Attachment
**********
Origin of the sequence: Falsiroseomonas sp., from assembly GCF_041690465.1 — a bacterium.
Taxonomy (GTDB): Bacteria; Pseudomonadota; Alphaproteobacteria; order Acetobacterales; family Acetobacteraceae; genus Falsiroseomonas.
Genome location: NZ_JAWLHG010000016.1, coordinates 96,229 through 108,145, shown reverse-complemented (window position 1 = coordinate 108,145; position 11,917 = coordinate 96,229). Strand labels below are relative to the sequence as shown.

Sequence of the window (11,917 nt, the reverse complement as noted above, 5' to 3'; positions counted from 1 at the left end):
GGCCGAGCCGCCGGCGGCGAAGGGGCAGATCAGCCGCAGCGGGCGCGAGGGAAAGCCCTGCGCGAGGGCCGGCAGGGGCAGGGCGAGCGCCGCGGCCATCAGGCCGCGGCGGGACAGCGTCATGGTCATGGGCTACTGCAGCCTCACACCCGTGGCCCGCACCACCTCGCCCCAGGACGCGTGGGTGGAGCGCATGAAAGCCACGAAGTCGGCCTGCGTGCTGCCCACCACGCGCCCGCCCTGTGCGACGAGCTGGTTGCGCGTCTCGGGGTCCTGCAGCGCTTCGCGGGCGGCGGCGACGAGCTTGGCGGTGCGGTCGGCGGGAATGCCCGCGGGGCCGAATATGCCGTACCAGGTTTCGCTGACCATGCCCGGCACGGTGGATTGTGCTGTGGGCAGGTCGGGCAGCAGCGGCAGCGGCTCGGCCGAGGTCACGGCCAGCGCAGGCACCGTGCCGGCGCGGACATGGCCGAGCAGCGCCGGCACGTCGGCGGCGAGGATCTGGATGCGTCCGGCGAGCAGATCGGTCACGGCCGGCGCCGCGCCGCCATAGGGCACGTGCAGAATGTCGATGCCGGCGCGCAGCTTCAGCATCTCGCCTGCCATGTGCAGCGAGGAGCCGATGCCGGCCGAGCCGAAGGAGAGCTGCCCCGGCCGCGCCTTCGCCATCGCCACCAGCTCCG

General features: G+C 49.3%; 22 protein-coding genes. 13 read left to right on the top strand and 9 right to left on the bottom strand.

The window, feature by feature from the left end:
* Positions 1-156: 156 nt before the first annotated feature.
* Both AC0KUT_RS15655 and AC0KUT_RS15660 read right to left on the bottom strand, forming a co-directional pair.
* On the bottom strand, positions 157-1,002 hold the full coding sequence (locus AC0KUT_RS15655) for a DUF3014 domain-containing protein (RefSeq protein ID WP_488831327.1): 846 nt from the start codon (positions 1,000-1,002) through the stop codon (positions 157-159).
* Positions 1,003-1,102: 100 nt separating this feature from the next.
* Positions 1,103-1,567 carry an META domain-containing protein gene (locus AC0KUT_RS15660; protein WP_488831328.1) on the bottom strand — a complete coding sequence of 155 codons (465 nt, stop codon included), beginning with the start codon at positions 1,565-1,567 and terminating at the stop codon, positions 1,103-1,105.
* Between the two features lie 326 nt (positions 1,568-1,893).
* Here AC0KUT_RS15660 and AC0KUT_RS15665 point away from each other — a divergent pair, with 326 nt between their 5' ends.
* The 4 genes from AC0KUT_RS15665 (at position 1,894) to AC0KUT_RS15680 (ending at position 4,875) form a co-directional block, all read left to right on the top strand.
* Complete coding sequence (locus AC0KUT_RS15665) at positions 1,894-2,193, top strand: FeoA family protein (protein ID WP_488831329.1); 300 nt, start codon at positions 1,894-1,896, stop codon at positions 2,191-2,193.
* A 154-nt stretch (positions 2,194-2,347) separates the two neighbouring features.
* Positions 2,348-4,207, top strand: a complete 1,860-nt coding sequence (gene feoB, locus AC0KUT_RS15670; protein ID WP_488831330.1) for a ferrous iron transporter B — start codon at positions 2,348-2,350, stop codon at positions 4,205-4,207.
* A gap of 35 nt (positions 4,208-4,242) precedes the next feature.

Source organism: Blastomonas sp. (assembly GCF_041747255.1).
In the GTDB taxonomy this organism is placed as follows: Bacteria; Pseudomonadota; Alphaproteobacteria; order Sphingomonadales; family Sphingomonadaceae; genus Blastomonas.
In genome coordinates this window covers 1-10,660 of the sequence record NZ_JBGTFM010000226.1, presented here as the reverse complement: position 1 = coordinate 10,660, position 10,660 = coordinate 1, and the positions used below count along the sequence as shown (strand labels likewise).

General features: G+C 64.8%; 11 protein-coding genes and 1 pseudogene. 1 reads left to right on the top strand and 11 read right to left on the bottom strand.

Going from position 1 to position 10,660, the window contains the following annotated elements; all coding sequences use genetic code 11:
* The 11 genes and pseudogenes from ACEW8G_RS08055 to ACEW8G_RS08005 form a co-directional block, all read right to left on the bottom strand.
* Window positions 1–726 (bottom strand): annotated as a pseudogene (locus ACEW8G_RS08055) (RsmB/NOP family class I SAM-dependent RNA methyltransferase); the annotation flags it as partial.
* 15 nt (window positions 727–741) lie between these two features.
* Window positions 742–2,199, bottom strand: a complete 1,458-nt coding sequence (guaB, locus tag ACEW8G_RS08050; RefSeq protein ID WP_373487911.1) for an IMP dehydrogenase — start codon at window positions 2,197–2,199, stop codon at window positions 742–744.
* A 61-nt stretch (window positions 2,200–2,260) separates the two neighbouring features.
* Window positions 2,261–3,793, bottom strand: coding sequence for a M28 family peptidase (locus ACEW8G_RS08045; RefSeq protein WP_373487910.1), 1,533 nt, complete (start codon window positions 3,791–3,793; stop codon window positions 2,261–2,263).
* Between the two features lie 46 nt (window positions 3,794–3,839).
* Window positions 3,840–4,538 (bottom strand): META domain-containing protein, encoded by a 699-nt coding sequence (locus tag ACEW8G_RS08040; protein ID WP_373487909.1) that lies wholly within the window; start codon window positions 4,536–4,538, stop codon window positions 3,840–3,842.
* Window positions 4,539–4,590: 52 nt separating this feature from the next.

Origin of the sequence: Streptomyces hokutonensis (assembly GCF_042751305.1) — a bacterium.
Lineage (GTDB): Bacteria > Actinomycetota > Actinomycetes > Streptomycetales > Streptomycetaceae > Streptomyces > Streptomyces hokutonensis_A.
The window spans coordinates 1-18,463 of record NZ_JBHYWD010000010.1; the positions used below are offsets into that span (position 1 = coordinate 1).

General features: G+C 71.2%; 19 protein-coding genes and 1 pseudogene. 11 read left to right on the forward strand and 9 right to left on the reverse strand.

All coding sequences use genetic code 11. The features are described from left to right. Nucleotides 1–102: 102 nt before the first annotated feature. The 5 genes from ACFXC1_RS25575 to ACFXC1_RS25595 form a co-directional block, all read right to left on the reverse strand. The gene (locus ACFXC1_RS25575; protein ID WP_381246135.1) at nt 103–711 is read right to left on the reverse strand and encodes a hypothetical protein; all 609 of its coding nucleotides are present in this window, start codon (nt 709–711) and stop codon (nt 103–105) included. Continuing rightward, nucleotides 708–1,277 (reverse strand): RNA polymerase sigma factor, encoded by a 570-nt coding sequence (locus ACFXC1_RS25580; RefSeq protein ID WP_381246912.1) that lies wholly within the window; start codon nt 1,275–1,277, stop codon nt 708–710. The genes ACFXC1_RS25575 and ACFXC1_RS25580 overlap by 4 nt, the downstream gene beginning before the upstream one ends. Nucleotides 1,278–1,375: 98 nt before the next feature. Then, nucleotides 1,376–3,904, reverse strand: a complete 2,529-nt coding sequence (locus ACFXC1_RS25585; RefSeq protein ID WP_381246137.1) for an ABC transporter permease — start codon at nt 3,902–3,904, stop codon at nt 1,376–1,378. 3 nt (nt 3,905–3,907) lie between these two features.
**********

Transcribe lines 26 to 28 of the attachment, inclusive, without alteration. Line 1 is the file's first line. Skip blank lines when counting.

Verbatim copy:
* Window positions 1–726 (bottom strand): annotated as a pseudogene (locus ACEW8G_RS08055) (RsmB/NOP family class I SAM-dependent RNA methyltransferase); the annotation flags it as partial.
* 15 nt (window positions 727–741) lie between these two features.
* Window positions 742–2,199, bottom strand: a complete 1,458-nt coding sequence (guaB, locus tag ACEW8G_RS08050; RefSeq protein ID WP_373487911.1) for an IMP dehydrogenase — start codon at window positions 2,197–2,199, stop codon at window positions 742–744.